OnLive Shows Off Game Streaming on iPhone

Last Friday, OnLive founder and CEO Steve Perlman revealed that he demonstrated his company’s upcoming game streaming technology on an iPhone. OnLive promises to shake up the games industry by pioneering “cloud gaming,” in which massive data centers do all the heavy lifting as gamers play titles through a small box connected to their TV or via a web browser plug-in.

“Today,” Mr. Perlman wrote, “I FINALLY get to answer a question that so many people have been asking about: Yes, OnLive works on cell phones, too. Today, at a Wedbush financial conference in New York I showed OnLive running simultaneously on 2 iPhones, a TV, and a computer. What is really cool is that all 4 devices had access to the full OnLive Game Service.”

He went on to say: “That said, it’s important to understand that a cell phone is a very different beast than TV, PC or Mac. And while we’re thrilled about eventually bringing many new games to cell phone platforms, currently, games on OnLive are tuned for TVs and computers. So initially, it’s the Community and Social elements of OnLive that we’re most excited about on mobile devices.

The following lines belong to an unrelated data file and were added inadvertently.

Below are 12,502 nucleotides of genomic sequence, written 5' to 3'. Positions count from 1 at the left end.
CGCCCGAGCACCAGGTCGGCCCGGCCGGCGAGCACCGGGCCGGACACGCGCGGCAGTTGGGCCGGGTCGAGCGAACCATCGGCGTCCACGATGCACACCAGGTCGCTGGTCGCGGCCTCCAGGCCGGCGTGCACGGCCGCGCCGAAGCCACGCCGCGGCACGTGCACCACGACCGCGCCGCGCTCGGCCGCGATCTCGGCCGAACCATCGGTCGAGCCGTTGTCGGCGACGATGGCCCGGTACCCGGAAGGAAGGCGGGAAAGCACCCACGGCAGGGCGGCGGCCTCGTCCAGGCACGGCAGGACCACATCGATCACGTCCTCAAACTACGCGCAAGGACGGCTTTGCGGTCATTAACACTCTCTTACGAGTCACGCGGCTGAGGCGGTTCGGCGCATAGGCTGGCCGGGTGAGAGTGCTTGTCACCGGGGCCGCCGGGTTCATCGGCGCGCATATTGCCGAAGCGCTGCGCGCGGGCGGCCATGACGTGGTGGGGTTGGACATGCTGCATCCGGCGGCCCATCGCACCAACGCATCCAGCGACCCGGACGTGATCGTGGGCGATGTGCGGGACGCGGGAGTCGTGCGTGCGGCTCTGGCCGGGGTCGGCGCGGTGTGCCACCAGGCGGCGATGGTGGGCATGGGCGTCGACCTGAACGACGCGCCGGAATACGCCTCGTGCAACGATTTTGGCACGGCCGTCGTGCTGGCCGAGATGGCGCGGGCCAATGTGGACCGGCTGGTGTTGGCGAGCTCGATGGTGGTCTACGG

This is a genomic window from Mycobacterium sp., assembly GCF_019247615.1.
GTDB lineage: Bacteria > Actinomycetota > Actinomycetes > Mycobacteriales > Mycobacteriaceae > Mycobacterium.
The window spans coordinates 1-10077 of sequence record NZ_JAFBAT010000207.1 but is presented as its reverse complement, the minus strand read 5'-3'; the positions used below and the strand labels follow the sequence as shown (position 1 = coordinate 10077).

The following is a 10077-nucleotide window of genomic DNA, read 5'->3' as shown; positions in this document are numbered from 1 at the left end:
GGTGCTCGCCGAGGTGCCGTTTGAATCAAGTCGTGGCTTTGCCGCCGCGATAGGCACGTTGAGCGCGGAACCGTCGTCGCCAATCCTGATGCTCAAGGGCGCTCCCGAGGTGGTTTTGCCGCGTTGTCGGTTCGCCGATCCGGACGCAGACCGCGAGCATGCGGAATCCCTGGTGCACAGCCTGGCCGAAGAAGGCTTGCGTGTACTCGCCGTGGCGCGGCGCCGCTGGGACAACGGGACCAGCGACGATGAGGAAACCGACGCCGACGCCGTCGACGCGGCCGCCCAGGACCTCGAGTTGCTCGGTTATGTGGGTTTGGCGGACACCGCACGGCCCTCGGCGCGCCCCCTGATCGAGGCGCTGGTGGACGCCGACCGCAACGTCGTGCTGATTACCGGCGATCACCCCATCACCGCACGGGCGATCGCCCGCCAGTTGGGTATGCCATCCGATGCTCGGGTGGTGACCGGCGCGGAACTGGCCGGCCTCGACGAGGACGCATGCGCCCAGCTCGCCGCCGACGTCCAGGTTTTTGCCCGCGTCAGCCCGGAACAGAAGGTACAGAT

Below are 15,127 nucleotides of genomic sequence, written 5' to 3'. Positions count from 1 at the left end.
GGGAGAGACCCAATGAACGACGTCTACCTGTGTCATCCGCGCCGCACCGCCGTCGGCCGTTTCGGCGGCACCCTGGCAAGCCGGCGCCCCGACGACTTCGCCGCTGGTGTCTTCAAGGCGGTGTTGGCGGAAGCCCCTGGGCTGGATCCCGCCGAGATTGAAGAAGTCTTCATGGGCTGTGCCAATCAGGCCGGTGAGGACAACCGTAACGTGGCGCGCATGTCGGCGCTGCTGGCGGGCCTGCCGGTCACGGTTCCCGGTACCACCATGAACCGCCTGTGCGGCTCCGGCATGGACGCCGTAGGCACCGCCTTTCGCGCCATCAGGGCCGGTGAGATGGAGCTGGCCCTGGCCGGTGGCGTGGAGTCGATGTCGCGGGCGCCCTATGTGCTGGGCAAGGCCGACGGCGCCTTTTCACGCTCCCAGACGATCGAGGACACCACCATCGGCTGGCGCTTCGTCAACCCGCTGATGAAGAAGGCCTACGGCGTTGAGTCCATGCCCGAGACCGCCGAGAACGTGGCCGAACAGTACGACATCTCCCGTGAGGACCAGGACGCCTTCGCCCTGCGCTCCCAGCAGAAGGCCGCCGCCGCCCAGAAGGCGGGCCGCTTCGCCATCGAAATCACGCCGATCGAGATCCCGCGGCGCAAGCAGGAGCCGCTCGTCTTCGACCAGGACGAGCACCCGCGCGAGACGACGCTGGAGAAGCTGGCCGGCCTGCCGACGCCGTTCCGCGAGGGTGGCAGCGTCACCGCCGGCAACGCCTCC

“I’m afraid we are not announcing a date for availability of OnLive on particular cell phones just yet. We have further development to do, and we need approvals from some cell phone makers before we can release OnLive to the public. So, for now, OnLive on a cell phone is only a technology demo.”

When OnLive was revealed at the Game Developers Conference earlier this year, it was met with a mixture of excitement and skepticism. On one hand, it enables consumers to play games without spending money on expensive consoles or high-end computers. It also gives the Mac a chance to finally be on par with the Windows world, rather than continue to be an also-ran.

On the other hand, the technology is obviously very bandwidth-intensive, which raises many questions about its ability to deliver a satisfactory experience. In addition, it’s not clear that consumers will trust their entire gaming experience to the cloud, since an Internet outage on their end will deny them the ability to play games at all, and the recent T-Mobile Sidekick outage, and subsequent partial data loss, could harm their trust in the concept.

For game publishers, however, cloud gaming promises to end piracy and give them one platform to develop for, significantly cutting costs in an industry where it can cost millions of dollars to get a AAA title out the door. It also ends the practice of buying and selling used games, a revenue stream that game publishers don’t participate in.